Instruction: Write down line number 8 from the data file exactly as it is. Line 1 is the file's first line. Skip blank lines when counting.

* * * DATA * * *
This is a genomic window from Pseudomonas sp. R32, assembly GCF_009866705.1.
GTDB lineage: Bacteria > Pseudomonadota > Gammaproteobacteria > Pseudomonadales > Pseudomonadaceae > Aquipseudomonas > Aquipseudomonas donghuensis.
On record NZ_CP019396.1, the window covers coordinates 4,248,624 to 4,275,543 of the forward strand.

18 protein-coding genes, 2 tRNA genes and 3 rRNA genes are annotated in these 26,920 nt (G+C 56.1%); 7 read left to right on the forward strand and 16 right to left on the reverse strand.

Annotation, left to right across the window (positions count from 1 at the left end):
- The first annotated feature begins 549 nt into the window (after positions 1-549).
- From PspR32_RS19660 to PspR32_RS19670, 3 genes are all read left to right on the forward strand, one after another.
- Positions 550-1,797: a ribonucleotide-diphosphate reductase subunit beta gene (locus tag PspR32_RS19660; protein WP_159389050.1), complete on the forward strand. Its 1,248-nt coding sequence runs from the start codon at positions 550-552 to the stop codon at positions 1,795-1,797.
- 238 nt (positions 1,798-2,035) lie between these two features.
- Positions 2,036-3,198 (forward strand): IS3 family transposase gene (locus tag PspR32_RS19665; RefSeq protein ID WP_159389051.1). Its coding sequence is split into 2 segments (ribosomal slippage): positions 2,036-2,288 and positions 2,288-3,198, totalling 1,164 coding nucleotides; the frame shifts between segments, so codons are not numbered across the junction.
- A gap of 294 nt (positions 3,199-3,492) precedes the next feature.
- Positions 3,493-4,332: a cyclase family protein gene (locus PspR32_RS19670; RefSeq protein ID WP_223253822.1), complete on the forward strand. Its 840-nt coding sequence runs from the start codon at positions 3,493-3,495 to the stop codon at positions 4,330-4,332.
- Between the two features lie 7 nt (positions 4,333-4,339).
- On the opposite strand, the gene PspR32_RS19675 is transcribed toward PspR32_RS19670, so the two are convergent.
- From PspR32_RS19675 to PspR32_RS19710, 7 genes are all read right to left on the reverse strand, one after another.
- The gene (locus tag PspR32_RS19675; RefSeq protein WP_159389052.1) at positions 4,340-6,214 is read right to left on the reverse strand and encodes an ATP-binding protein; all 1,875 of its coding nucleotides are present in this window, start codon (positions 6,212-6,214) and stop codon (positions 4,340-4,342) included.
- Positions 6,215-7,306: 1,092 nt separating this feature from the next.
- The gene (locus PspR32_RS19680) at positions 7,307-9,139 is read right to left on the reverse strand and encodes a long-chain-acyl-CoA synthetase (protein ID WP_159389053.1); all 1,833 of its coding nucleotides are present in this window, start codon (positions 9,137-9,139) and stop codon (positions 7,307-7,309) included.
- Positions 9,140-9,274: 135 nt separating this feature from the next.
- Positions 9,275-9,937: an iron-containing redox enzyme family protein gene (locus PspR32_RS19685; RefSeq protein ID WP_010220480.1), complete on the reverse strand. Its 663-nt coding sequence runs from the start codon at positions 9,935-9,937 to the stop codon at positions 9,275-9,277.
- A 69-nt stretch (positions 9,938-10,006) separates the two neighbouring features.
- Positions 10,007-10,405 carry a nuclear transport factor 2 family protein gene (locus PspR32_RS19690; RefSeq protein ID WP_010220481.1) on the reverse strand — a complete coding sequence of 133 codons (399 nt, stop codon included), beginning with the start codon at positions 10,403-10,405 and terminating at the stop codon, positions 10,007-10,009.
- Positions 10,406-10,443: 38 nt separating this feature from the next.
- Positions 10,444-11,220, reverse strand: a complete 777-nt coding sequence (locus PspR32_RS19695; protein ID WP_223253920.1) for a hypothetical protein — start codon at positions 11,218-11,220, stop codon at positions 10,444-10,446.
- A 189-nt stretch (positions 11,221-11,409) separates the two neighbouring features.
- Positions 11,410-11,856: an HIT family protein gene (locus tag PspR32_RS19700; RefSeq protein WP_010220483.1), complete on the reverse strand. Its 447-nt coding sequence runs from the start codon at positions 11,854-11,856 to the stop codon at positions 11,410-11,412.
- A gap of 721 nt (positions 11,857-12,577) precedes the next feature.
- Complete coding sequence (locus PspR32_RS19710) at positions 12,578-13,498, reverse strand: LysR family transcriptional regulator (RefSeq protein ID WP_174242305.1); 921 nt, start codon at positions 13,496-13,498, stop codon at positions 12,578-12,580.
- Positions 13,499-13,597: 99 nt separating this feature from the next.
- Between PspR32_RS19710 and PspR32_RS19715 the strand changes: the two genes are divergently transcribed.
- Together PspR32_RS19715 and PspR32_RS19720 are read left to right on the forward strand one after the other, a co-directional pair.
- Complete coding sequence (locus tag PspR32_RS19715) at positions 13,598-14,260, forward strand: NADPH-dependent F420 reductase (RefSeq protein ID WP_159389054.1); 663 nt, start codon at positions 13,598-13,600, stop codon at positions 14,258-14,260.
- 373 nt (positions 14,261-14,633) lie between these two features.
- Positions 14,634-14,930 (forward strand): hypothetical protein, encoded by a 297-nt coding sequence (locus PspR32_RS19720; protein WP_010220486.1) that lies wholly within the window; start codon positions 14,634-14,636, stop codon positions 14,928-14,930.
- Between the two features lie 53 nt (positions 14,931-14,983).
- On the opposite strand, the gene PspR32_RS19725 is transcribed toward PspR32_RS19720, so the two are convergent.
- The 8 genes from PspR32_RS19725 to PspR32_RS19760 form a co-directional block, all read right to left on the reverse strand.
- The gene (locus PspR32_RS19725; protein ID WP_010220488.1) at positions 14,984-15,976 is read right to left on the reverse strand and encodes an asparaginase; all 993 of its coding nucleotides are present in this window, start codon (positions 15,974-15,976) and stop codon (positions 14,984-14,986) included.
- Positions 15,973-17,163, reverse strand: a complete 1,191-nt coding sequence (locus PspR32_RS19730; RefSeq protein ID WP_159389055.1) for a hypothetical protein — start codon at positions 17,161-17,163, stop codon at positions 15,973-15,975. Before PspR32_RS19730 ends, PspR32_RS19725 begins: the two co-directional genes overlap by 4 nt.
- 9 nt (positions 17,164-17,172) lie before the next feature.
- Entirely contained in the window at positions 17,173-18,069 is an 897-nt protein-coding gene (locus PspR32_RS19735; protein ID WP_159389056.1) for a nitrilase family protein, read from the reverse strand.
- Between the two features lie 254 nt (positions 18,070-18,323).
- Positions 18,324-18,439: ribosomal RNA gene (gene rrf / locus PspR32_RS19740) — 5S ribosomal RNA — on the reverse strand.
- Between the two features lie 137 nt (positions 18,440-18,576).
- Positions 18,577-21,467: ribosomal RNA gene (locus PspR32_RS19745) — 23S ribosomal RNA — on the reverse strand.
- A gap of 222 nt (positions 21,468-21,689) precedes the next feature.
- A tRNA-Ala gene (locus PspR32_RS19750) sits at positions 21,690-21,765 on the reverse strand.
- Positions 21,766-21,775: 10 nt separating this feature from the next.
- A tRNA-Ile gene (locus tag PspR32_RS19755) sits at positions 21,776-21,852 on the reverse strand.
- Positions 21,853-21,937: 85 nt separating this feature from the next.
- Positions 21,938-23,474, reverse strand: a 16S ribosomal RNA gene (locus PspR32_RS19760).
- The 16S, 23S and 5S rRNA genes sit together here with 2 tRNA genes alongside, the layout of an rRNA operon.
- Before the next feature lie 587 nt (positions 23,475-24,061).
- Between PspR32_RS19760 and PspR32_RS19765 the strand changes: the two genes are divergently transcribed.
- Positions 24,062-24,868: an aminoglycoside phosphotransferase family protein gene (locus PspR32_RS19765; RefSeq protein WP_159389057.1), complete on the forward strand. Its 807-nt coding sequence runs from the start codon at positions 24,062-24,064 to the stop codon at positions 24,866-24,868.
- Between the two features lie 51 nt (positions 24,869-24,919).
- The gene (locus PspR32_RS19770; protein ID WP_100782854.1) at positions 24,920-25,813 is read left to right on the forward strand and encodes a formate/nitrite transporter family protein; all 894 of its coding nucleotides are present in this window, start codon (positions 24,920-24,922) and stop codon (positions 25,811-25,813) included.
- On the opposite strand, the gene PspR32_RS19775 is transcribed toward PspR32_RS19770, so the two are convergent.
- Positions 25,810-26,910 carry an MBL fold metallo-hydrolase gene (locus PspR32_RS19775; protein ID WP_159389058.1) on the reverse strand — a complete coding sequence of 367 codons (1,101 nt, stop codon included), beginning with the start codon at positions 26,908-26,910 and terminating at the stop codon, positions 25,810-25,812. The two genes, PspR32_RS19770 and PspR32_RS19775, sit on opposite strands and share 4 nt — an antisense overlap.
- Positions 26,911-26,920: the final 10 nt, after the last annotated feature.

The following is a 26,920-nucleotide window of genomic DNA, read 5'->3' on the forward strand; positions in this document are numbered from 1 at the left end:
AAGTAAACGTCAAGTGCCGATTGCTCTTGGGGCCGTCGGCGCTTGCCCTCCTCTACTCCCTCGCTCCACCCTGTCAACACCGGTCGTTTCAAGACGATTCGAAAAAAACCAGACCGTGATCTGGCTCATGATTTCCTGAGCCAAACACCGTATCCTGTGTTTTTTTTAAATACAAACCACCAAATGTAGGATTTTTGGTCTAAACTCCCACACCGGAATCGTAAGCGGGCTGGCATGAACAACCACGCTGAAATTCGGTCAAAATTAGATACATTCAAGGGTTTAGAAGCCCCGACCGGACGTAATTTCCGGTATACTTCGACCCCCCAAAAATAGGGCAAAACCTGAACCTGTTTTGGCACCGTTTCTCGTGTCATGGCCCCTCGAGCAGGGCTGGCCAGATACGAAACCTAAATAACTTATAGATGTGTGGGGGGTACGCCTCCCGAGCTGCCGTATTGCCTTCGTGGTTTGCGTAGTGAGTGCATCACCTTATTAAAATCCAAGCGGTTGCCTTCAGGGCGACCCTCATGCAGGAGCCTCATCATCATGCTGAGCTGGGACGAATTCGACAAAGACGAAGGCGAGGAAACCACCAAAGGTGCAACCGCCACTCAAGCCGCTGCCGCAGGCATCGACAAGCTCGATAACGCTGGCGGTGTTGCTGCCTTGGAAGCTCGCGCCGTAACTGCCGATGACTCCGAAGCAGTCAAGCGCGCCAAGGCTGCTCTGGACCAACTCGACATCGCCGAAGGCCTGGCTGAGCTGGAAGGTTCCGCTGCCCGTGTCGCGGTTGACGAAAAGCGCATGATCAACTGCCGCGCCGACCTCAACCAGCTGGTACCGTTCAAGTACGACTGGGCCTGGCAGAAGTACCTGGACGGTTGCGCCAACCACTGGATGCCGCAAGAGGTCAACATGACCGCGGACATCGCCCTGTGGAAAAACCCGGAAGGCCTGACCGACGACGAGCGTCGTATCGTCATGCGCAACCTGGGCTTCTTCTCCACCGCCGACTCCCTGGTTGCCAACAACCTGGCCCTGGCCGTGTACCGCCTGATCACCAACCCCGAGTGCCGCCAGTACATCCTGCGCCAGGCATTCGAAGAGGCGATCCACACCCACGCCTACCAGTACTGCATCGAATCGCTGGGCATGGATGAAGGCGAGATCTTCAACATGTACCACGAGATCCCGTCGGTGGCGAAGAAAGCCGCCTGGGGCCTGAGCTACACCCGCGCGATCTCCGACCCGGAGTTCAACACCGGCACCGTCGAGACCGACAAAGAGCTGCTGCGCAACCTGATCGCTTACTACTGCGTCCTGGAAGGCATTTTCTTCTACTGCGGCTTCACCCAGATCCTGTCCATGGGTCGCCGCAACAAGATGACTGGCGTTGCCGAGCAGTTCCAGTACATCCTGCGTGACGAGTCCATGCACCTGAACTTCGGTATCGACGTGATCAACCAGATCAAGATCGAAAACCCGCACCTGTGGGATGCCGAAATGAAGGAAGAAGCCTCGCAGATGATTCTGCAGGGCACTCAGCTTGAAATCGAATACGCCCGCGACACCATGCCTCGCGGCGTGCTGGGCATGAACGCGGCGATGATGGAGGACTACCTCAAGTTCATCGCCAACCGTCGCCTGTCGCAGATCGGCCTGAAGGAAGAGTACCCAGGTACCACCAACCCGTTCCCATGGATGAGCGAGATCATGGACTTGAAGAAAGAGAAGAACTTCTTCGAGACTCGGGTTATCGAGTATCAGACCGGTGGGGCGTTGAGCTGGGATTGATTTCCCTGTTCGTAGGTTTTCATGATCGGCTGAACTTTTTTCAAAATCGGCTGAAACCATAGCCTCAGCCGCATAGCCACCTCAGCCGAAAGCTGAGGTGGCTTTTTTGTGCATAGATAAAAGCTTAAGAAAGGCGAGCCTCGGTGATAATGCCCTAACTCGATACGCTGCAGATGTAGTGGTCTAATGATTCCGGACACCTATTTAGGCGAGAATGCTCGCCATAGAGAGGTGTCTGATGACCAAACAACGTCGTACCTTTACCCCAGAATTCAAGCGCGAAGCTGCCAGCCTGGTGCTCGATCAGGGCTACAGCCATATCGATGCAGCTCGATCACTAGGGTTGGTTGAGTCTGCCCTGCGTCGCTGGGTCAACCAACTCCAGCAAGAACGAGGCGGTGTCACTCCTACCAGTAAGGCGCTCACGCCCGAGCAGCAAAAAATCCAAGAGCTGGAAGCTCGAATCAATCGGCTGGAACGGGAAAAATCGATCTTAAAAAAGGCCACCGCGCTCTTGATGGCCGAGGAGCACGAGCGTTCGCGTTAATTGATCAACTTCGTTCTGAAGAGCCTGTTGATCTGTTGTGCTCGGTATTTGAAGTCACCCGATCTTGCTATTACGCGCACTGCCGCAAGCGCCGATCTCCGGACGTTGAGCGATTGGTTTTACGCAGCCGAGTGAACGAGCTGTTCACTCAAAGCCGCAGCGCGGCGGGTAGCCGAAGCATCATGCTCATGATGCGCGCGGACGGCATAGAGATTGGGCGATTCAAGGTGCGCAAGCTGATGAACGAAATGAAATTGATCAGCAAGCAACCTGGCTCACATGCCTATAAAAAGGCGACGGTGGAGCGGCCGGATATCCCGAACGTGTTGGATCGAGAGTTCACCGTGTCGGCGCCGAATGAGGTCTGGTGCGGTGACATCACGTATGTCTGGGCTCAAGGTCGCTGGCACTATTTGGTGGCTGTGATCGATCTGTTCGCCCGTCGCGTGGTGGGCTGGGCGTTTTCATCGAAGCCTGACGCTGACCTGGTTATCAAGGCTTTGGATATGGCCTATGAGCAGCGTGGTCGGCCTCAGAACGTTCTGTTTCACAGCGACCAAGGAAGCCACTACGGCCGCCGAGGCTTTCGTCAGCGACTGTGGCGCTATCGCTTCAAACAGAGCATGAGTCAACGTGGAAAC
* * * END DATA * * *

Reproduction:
- Positions 550-1,797: a ribonucleotide-diphosphate reductase subunit beta gene (locus tag PspR32_RS19660; protein WP_159389050.1), complete on the forward strand. Its 1,248-nt coding sequence runs from the start codon at positions 550-552 to the stop codon at positions 1,795-1,797.